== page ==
Halloween in Dracula’s country

While 86.5 percent of Romania’s population is Orthodox and Halloween is not a holiday in the calendar, younger generations are enjoying it and businesses try to increase their sales on its back. 

Western Romania: A five year old girl is so excited to get a pumpkin costume for the “hallowing” (as she says) that she puts it on before she leaves the supermarket, despite protests from her grandmother.

The pair are shopping in the local store of a big German discount supermarket chain in the town of Pecica in Arad County.

Situated just 30 kilometers from the Romanian-Hungarian borderline, a third of the nearly 12,000 inhabitants of the town are Roman Catholics who are celebrating All Hallows’ Eve on October 31st by visiting their local confessional cemetery, lighting candles and praying in the memory of loved ones who passed away.

But the Romanian Orthodox Church, like the other Eastern Christian churches, doesn’t have this holiday.

Romanians celebrate their beloved dead on Memorial Easter, a week after Easter Sunday, a holiday with pagan roots just like Halloween.

On that day, after the service, the entire family goes to the cemetery to share food specialties, including with the poor, as they provide for their late family members.

This is why Halloween is considered by many Romanians, mainly by the elderly, an artificial holiday, imported by merchants to make money.

Although, in some north-western and western regions of the country with significant Roman Catholic communities, Romanians have started to participate more and more in All Hallows’ Eve, putting ferns and autumn flowers, mainly chrysanthemums and dahlia, on the graves and lighting candles.

Younger generations have found October 31st a good opportunity to entertain themselves as every year more clubs are holding Halloween parties in the bigger cities of Romania.

Whether it’s liked or not, Halloween and Romania do have a bond thanks to Bram Stoker’s famous novel Dracula and there is a community which is certain enjoying this:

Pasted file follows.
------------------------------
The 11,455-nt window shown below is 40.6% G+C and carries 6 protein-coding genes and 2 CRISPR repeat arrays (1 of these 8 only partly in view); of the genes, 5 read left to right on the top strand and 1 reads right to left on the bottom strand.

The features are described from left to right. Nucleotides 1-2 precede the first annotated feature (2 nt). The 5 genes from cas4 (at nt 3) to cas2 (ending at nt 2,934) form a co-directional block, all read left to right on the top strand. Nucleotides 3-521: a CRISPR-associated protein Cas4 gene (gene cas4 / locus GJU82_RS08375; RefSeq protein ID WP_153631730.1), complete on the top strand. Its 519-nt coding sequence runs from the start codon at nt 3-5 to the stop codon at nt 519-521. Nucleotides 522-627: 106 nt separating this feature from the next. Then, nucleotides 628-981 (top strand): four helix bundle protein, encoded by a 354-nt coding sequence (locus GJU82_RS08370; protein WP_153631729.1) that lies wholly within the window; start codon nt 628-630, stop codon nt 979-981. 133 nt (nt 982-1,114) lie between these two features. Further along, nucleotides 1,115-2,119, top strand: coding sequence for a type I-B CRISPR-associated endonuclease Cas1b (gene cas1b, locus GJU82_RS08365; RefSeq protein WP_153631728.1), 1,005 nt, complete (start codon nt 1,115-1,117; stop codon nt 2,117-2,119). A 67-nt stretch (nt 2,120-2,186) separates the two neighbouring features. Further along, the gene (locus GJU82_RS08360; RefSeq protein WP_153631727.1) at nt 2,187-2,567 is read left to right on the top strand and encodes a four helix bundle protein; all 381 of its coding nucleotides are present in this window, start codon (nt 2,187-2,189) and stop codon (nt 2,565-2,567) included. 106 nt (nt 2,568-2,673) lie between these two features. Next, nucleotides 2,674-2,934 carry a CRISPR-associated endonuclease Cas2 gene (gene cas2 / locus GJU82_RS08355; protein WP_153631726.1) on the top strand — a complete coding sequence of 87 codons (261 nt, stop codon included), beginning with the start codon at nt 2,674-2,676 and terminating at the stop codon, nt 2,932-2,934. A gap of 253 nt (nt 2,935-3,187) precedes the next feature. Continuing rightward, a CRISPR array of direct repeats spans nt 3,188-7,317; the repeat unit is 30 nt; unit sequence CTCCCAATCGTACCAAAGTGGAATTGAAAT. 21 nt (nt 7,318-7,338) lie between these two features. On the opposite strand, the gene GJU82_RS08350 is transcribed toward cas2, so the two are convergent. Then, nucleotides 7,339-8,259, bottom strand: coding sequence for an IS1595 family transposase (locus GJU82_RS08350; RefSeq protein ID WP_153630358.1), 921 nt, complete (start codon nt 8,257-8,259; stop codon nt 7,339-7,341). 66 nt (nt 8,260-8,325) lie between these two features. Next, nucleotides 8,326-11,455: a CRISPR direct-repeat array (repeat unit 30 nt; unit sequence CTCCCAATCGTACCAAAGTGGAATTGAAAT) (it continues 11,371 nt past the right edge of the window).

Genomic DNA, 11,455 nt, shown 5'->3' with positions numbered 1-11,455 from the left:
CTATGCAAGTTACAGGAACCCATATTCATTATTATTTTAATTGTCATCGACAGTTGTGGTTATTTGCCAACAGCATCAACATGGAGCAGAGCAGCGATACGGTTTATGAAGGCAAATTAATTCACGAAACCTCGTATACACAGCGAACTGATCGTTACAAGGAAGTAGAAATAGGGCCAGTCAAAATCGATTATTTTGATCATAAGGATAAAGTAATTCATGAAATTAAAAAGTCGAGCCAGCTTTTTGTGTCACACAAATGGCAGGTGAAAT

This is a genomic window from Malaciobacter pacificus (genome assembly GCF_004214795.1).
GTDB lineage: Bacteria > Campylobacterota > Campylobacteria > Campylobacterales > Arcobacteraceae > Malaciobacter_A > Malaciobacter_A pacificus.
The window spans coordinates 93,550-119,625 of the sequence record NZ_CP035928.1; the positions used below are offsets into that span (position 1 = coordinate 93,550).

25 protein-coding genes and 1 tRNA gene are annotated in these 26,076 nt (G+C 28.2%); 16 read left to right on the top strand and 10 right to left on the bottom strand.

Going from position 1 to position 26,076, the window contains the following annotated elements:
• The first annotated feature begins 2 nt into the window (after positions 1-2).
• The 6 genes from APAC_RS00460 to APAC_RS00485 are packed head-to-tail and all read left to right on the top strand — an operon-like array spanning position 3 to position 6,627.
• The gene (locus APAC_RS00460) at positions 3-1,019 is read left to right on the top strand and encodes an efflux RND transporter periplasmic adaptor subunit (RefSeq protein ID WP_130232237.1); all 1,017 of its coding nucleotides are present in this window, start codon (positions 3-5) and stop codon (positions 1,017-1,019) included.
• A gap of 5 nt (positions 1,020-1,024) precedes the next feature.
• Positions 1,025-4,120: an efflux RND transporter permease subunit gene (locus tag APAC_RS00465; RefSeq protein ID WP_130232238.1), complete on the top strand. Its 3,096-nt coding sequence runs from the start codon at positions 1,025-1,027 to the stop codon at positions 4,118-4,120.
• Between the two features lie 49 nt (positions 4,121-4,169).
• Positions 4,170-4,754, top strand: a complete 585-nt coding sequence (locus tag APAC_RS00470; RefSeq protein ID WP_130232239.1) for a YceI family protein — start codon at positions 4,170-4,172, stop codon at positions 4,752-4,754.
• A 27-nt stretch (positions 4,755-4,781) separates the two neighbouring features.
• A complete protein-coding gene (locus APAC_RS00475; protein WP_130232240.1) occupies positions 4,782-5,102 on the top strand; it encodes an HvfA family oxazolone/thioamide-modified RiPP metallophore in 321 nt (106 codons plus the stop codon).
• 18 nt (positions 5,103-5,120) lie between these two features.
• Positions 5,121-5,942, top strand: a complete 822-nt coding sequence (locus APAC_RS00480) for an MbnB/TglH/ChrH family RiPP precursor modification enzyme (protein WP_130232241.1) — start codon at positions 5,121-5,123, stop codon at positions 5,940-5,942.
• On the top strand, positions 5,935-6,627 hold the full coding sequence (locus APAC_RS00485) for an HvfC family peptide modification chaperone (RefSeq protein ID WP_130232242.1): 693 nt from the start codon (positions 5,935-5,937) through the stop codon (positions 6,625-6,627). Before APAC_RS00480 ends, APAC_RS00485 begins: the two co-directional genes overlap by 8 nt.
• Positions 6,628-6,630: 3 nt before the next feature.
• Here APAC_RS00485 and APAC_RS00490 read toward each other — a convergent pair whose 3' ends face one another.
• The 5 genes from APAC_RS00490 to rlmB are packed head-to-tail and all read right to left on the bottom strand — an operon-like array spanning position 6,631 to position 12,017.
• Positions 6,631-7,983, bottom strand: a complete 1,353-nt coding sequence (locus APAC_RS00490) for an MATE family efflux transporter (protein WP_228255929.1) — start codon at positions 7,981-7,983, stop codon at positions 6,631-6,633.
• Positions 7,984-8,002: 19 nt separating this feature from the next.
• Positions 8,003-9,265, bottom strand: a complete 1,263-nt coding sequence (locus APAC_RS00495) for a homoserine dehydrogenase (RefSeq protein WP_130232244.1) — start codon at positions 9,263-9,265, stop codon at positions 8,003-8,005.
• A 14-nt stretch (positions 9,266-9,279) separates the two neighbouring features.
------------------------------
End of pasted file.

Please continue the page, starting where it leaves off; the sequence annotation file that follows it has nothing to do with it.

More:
Bran, a little commune situated at the meeting point of the historical provinces of Transylvania and Muntenia, 188 kilometers to the capital city Bucharest.

brancastle2 paul sinkabrancastle2 paul sinka

With a population of only 5,500, Bran is a well-known tourist resort which attracted last year 546,000 visitors, 41.7 percent of them from abroad, thanks to the Bran Castle built in 1388.

Number nine in a Top 10 spookiest destinations list compiled last year by an online travel adviser, the castle prepared for Saturday, November 2, night tours with “black vodka and red vine”, Dracula and wicked fairies, the screening of the movie Nosferatu and a Halloween After Party.

brancastle4 paul sinkaIn the capital city Bucharest many clubs and pubs, including Hard Rock Café, are organizing Halloween-themed parties.

As a smart combination of legends and science, the “Grigore Antipa” National Museum of Natural History will use its permanent exposition of the world’s fauna on October 31st to present scientific facts about the species associated with superstitions and evil.

Former Tourism Minister Dan Matei Agathon in a radio interview said “is a big mistake not taking advantage of interconnection (between myth of Dracula and Halloween), it might be beneficial”.

Meanwhile, supermarkets countrywide are selling spooky decorations, lots of holiday-themed candies and foods and even costumes weeks ahead of Halloween, attracting Romanian children and creating a new generation which celebrates October 31st as their own tradition.

By Paul Sinka, guest writer

(photos by Paul Sinka)

Romania Insider
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